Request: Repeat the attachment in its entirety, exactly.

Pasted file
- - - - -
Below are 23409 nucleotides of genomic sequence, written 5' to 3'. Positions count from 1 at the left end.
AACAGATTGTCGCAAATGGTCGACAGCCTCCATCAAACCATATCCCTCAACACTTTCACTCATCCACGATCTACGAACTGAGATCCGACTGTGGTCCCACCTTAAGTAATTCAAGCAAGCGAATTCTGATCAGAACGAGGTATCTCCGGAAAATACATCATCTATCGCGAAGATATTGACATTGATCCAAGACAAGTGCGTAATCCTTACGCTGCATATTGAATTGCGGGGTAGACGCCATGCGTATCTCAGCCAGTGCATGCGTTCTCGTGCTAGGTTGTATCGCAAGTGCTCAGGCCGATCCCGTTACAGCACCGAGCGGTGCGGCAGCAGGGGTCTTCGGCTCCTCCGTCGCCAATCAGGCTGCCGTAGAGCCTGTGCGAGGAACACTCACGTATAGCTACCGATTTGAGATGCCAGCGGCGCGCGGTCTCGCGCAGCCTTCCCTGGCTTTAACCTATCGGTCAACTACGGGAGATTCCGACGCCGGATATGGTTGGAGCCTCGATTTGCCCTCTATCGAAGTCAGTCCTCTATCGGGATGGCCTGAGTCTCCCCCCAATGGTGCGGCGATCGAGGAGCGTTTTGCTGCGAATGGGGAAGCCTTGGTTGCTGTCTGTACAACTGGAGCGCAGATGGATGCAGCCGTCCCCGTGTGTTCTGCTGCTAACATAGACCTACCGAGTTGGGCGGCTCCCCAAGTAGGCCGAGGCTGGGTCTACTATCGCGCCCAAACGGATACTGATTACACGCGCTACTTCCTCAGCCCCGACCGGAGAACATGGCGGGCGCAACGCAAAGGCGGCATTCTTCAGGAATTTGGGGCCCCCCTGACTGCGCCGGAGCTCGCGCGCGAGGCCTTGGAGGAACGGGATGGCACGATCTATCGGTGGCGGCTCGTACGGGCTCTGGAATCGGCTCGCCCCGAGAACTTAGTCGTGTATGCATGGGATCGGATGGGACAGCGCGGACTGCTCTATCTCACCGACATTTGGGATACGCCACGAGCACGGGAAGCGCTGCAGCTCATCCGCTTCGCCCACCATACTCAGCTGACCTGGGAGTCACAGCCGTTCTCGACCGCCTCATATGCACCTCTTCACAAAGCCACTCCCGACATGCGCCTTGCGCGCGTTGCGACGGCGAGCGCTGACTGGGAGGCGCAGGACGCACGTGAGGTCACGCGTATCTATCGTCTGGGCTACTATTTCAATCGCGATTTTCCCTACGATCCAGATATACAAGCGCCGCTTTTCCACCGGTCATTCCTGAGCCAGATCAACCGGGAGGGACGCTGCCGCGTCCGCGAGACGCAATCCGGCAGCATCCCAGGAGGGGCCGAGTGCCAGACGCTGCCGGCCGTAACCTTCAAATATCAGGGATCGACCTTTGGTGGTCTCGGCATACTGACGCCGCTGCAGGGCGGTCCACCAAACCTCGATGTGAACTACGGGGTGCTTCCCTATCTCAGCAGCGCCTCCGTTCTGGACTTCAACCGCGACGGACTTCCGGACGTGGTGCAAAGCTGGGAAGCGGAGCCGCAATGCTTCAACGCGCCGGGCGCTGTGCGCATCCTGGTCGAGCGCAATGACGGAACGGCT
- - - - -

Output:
Below are 23409 nucleotides of genomic sequence, written 5' to 3'. Positions count from 1 at the left end.
AACAGATTGTCGCAAATGGTCGACAGCCTCCATCAAACCATATCCCTCAACACTTTCACTCATCCACGATCTACGAACTGAGATCCGACTGTGGTCCCACCTTAAGTAATTCAAGCAAGCGAATTCTGATCAGAACGAGGTATCTCCGGAAAATACATCATCTATCGCGAAGATATTGACATTGATCCAAGACAAGTGCGTAATCCTTACGCTGCATATTGAATTGCGGGGTAGACGCCATGCGTATCTCAGCCAGTGCATGCGTTCTCGTGCTAGGTTGTATCGCAAGTGCTCAGGCCGATCCCGTTACAGCACCGAGCGGTGCGGCAGCAGGGGTCTTCGGCTCCTCCGTCGCCAATCAGGCTGCCGTAGAGCCTGTGCGAGGAACACTCACGTATAGCTACCGATTTGAGATGCCAGCGGCGCGCGGTCTCGCGCAGCCTTCCCTGGCTTTAACCTATCGGTCAACTACGGGAGATTCCGACGCCGGATATGGTTGGAGCCTCGATTTGCCCTCTATCGAAGTCAGTCCTCTATCGGGATGGCCTGAGTCTCCCCCCAATGGTGCGGCGATCGAGGAGCGTTTTGCTGCGAATGGGGAAGCCTTGGTTGCTGTCTGTACAACTGGAGCGCAGATGGATGCAGCCGTCCCCGTGTGTTCTGCTGCTAACATAGACCTACCGAGTTGGGCGGCTCCCCAAGTAGGCCGAGGCTGGGTCTACTATCGCGCCCAAACGGATACTGATTACACGCGCTACTTCCTCAGCCCCGACCGGAGAACATGGCGGGCGCAACGCAAAGGCGGCATTCTTCAGGAATTTGGGGCCCCCCTGACTGCGCCGGAGCTCGCGCGCGAGGCCTTGGAGGAACGGGATGGCACGATCTATCGGTGGCGGCTCGTACGGGCTCTGGAATCGGCTCGCCCCGAGAACTTAGTCGTGTATGCATGGGATCGGATGGGACAGCGCGGACTGCTCTATCTCACCGACATTTGGGATACGCCACGAGCACGGGAAGCGCTGCAGCTCATCCGCTTCGCCCACCATACTCAGCTGACCTGGGAGTCACAGCCGTTCTCGACCGCCTCATATGCACCTCTTCACAAAGCCACTCCCGACATGCGCCTTGCGCGCGTTGCGACGGCGAGCGCTGACTGGGAGGCGCAGGACGCACGTGAGGTCACGCGTATCTATCGTCTGGGCTACTATTTCAATCGCGATTTTCCCTACGATCCAGATATACAAGCGCCGCTTTTCCACCGGTCATTCCTGAGCCAGATCAACCGGGAGGGACGCTGCCGCGTCCGCGAGACGCAATCCGGCAGCATCCCAGGAGGGGCCGAGTGCCAGACGCTGCCGGCCGTAACCTTCAAATATCAGGGATCGACCTTTGGTGGTCTCGGCATACTGACGCCGCTGCAGGGCGGTCCACCAAACCTCGATGTGAACTACGGGGTGCTTCCCTATCTCAGCAGCGCCTCCGTTCTGGACTTCAACCGCGACGGACTTCCGGACGTGGTGCAAAGCTGGGAAGCGGAGCCGCAATGCTTCAACGCGCCGGGCGCTGTGCGCATCCTGGTCGAGCGCAATGACGGAACGGCT